ATO Interpretative Decision
ATO ID 2004/366 (Withdrawn)
Deductions: judgment debt interest imposed on a judgment debt for outstanding income tax liabilities
FOI status: may be released
||This ATO ID is to be withdrawn. The views expressed in the ATO ID are current and offer a straight application of the law in relation to deductibility of judgement debt interest. This information is contained in If you don't pay (QC 50300).
||This document has changed over time. View its history.
Status of this decision: Decision withdrawn 11 August 2017.
|CAUTION: This is an edited and summarised record of a Tax Office decision. This record is not published as a form of advice. It is being made available for your inspection to meet FOI requirements, because it may be used by an officer in making another decision.|
This ATOID provides you with the following level of protection:
If you reasonably apply this decision in good faith to your own circumstances (which are not materially different from those described in the decision), and the decision is later found to be incorrect you will not be liable to pay any penalty or interest. However, you will be required to pay any underpaid tax (or repay any over-claimed credit, grant or benefit), provided the time limits under the law allow it. If you do intend to apply this decision to your own circumstances, you will need to ensure that the relevant provisions referred to in the decision have not been amended or repealed. You may wish to obtain further advice from the Tax Office or from a professional adviser.
Is the taxpayer entitled to a deduction under section 8-1 of the Income Tax Assessment Act 1997 (ITAA 1997) for judgment debt interest?
No. The taxpayer is not entitled to a deduction under section 8-1 of the ITAA 1997 for judgment debt interest.
A judgment debt was obtained in a local Court against the taxpayer in respect of their outstanding personal income tax liability.
The taxpayer incurred judgment debt interest in connection with the judgment debt. This interest was levied under legislation governing the Local Court.
One of the taxpayer's income producing activities is carrying on a business as a sole trader.
Reasons for Decision
Section 8-1 of the ITAA 1997 allows a deduction for all losses or outgoings to the extent to which they are incurred in gaining or producing assessable income or necessarily incurred in carrying on a business for the purpose of gaining or producing assessable income, except where the outgoings are of a capital, private or domestic nature, or relate to the earning of exempt income.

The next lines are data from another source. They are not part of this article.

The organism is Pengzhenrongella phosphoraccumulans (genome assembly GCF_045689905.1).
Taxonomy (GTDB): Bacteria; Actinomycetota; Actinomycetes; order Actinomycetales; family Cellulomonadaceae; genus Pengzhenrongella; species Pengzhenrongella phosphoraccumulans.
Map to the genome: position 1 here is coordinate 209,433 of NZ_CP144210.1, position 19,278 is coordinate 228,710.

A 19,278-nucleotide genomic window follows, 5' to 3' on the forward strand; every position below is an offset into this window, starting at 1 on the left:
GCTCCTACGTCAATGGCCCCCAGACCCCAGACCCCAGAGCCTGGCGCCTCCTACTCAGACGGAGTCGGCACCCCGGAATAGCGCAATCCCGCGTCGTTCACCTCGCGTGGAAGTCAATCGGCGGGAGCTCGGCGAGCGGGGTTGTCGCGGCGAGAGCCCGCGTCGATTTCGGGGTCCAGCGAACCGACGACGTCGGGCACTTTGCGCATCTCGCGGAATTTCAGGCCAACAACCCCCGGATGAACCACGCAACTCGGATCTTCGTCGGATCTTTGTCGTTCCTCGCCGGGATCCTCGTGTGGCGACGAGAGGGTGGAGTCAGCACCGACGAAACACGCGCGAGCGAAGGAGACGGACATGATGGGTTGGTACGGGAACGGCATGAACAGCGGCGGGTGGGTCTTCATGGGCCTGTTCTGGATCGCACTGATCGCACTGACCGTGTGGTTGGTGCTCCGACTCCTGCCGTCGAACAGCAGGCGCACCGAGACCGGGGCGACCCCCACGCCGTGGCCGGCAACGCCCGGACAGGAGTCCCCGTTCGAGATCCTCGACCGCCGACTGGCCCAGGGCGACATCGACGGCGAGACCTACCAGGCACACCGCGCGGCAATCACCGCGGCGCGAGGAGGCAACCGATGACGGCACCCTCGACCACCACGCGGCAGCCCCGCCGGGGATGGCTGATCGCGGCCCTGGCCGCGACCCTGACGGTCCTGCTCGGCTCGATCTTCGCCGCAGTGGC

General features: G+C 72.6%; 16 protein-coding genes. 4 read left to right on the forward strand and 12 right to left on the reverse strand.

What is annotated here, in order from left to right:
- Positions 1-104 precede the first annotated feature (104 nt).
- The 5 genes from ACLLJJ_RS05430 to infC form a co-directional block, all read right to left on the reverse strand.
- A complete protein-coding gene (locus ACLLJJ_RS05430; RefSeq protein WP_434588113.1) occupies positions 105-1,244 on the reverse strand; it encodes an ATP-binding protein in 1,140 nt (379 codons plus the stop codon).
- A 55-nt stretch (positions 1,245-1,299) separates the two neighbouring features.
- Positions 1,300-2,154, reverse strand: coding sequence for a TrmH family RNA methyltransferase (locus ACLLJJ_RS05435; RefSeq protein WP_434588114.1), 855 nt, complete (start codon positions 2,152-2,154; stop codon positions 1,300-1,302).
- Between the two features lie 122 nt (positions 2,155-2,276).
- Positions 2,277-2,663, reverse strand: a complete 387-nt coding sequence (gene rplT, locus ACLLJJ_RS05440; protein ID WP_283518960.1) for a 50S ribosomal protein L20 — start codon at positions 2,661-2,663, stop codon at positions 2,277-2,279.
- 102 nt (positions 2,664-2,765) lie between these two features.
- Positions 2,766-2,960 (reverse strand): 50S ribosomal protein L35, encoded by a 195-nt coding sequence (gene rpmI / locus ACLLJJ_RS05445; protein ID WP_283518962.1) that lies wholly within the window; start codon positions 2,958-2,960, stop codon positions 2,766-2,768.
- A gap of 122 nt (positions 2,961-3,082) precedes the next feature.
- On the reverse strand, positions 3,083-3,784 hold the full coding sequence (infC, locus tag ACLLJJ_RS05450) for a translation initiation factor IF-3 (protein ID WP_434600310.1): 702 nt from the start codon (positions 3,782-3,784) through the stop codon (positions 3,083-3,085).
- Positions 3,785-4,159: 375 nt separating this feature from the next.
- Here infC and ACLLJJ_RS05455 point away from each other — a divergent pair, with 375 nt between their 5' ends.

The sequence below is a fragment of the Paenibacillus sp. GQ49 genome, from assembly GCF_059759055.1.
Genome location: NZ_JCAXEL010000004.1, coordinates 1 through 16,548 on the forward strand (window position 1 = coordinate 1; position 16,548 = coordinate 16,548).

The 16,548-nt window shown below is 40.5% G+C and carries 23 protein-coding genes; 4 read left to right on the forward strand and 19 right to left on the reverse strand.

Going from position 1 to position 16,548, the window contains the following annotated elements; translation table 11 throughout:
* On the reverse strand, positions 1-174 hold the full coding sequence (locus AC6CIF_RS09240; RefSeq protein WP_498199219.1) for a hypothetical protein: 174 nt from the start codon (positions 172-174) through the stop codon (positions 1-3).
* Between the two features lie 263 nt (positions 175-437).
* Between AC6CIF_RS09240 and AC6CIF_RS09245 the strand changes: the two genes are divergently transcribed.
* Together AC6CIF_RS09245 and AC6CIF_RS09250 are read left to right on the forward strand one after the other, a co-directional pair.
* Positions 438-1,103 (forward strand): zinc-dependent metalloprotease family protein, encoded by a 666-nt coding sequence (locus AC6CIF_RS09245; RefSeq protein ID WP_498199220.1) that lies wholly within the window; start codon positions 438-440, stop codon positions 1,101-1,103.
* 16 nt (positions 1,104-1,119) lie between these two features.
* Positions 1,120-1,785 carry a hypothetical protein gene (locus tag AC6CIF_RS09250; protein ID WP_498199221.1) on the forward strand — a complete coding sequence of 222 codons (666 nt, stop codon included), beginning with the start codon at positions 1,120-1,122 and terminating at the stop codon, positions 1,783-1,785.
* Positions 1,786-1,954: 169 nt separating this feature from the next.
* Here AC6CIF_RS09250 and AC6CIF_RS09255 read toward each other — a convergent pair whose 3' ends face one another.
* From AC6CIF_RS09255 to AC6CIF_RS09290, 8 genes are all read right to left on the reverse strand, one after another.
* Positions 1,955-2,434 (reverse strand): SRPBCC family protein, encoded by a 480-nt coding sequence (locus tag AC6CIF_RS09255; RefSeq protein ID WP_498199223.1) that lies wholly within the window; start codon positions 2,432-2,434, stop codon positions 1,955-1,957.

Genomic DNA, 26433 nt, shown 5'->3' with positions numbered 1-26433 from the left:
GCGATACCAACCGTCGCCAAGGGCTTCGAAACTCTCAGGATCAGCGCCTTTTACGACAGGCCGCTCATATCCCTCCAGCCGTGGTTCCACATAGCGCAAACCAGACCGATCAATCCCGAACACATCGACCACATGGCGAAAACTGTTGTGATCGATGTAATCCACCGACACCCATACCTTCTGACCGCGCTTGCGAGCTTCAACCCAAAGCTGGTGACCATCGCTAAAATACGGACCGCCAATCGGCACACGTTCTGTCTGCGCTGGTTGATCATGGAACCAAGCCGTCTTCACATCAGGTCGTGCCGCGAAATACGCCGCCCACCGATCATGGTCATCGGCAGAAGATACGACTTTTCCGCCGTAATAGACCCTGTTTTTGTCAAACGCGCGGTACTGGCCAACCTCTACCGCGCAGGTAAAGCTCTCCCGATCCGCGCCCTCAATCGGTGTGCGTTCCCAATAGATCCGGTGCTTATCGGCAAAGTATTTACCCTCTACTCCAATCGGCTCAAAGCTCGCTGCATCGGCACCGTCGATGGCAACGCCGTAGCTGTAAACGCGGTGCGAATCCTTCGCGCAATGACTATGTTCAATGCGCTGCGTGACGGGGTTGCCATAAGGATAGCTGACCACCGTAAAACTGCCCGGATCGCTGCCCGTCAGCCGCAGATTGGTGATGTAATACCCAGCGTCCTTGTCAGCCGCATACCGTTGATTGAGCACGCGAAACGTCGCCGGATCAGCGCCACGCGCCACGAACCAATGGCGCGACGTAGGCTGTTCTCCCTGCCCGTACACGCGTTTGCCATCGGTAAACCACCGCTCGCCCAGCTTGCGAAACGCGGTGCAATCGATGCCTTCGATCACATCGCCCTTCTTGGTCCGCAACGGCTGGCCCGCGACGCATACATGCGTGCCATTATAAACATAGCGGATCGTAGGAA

However, where another provision of the income tax legislation deals specifically with the deductibility of a particular expense, it is first necessary to consider whether that provision provides for the deductibility of such an expense.
Section 25-5 of the ITAA 1997 allows a deduction for various tax related expenses including, at paragraph 25-5(1)(c) of the ITAA 1997, the general interest charge (GIC) under Division 1 of Part IIA of the Taxation Administration Act 1953 (TAA 1953).
The judgment debt interest levied in respect of the taxpayer's outstanding income tax liability was imposed under legislation governing the Local Court.
Paragraph 25-5(1)(c) of the ITAA 1997 is strictly limited to a deduction for GIC raised under the TAA 1953.
Accordingly, the taxpayer is not entitled to a deduction under paragraph 25-5(1)(c) of the ITAA 1997 for the judgment debt interest that they have incurred in respect of their income tax debt.
The application of section 8-1 of the ITAA 1997 to the judgement debt interest incurred by the taxpayer must therefore be considered.
It is important to note that payment of GIC would not, but for paragraph 25-5(1)(c) of the ITAA 1997, be regarded as a deductible expenditure.
Judgment debt interest amounts are amounts in the nature of interest payable for underpayment or late payment of income tax and relate to a taxpayers' failure to fully satisfy their income tax obligations. Such amounts are awarded to compensate the revenue for the full amount of income tax not being paid by the due date. The judgment debt interest expense is not incurred by the taxpayer in gaining or producing their assessable income or necessarily incurred in carrying on a business for gaining or producing assessable income.
Therefore, the taxpayer is not entitled to deduction under section 8-1 of the ITAA 1997 for the judgment debt interest that they have incurred in respect of their income tax liability.
Date of decision: 1 March 2004
|Year of income:||Year ended 30 June 2002|
Income Tax Assessment Act 1997
Taxation Administration Act 1953
Part IIA Division 1
General interest charge
Siebel/TDMS Reference Number: 3928710; 1-BYGWNVI
Business Line: Small Business/Individual Taxpayers
Date of publication: 7 May 2004
|ATO ID 2004/366 (Withdrawn) history